Thank you very much Mayor Jan Spurgeon for your remarks on this special day to honor those who have served our country. I would also, like to extend appreciation to the Boy Scouts, the CHS band, which has just recently earned a Division I marching band award, fellow citizens and most of all my fellow veterans. However before I begin my comments I want us to all think of our friends in the Republic of the Philippines who are recovering from perhaps the strongest typhoon on record. Thousands have lost their lives and our country stands by to help a country so connected to our own history.
Veterans Day originally was meant to honor those who served in WWI but the purpose was broadened to include all Americans who served in the armed forces during peacetime and war by President Dwight Eisenhower in 1955. The meaning and the purpose of this day involves dedication, duty, and service to our nation. Moreover, this day brings forth the importance of all Americans to be good citizens and be 100 percent committed to the well-being of this nation.
The dedication, duty and service have been paid for by the total sacrifice by our veterans. Our ancestors, under the command of General Washington, fought in the Revolutionary War and suffered many hardships to make a new nation. One hundred and fifty years ago this month President Abraham Lincoln dedicated the National Cemetery at Gettysburg to honor those who gave the ultimate sacrifice to keep this nation together. The Spanish –American War and two World Wars would follow with many more sacrifices. America had found itself involved in World Affairs.
Soon after the conclusion of the Second World War, the threat of International Communism aimed to starve out the people of occupied Western Berlin which had been divided up by the WWII allies after Germany fell. The Berlin Airlift of 1947-1948 saved many lives and our country was a big part of that effort. Further threats resulted in a new alliance in Europe called NATO, which was formed in 1949, to deter the Dictator Joseph Stalin who ruled the Soviet Union and its subjected allies.
In Asia South Korea was invaded by Communist forces on June 25, 1950. Americans along with other nations were called upon to save a nation that they never learned about in school much less locate on a map. The Communists failed in their goal. Many from this county served in this three year conflict and those that lost their lives are honored on special memorials at the Appanoose County Courthouse. The stories of each of these individuals are very special. During our research for the memorial plaques we came to appreciate what they must have gone through to serve our country and to help their buddies. The infantry men, a pilot, the combat medics, the combat engineer- each had a story of courage.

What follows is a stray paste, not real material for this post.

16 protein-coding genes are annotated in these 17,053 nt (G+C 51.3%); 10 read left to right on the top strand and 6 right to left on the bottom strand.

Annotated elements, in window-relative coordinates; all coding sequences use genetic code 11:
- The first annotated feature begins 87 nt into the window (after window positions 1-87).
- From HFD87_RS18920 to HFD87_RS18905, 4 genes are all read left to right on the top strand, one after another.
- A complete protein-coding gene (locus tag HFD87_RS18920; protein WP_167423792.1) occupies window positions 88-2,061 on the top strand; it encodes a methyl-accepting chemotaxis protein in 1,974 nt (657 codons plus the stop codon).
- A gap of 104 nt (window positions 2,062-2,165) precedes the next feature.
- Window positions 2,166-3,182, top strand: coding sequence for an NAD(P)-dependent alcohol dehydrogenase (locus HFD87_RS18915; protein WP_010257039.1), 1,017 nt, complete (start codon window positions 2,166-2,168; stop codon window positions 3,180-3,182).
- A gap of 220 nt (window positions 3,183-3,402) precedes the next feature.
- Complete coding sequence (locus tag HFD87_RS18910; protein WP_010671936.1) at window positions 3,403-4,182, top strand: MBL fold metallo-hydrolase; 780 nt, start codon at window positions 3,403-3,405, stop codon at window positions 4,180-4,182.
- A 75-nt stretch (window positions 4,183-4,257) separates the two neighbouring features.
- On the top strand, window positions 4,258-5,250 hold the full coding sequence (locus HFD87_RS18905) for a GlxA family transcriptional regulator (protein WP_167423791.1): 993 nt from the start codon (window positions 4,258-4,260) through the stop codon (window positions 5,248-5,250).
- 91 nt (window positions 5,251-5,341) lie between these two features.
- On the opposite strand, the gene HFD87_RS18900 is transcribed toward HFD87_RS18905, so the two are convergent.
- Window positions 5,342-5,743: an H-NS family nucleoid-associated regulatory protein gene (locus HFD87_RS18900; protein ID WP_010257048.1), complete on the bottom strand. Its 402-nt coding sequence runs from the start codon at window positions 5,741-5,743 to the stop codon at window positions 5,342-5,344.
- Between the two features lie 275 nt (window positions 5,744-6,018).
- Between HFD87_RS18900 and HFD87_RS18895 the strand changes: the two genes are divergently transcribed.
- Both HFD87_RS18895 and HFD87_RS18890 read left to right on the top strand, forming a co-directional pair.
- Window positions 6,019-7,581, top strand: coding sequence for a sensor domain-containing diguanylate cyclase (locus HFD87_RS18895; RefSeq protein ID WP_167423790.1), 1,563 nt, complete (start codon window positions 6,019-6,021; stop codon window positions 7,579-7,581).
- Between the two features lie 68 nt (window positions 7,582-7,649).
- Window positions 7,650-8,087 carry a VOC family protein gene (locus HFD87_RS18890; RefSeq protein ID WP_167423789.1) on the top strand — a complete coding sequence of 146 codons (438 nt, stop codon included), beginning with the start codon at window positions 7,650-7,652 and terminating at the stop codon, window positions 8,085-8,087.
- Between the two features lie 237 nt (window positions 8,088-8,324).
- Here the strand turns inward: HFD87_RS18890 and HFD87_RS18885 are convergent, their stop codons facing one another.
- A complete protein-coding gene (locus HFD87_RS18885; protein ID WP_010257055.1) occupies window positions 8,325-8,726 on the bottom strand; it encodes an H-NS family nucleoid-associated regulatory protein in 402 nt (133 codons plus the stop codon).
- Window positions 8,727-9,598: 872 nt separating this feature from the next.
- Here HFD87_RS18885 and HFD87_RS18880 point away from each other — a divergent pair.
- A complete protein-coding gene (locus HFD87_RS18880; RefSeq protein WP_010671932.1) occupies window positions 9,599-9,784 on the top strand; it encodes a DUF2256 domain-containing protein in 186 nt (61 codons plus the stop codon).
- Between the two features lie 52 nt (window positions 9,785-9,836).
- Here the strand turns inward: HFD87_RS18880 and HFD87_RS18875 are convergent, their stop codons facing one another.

After the Korean War the tensions increased throughout the globe. The period known as the Cold War continued. The Berlin Crisis of August-October 1961, which resulted in a wall with obstacles and guards who would shoot to kill, kept East Berliners from their families in the West. Our limited forces were present to deter a Communist takeover of the Western zone. U.S Patton tanks faced off against Soviet tanks at Checkpoint Charlie ready to defend the people of Berlin against overwhelming Soviet Forces. Later Cuban Missile Crisis of 1962 was the direct result of Soviet threats to launch missiles 90 miles from our coasts. Many citizen soldiers from the National Guard and Reserves were called up by President John Kennedy to protect our country during these two events. My father along with many others was called to duty at this important time. America’s role during this period of time was vitally important.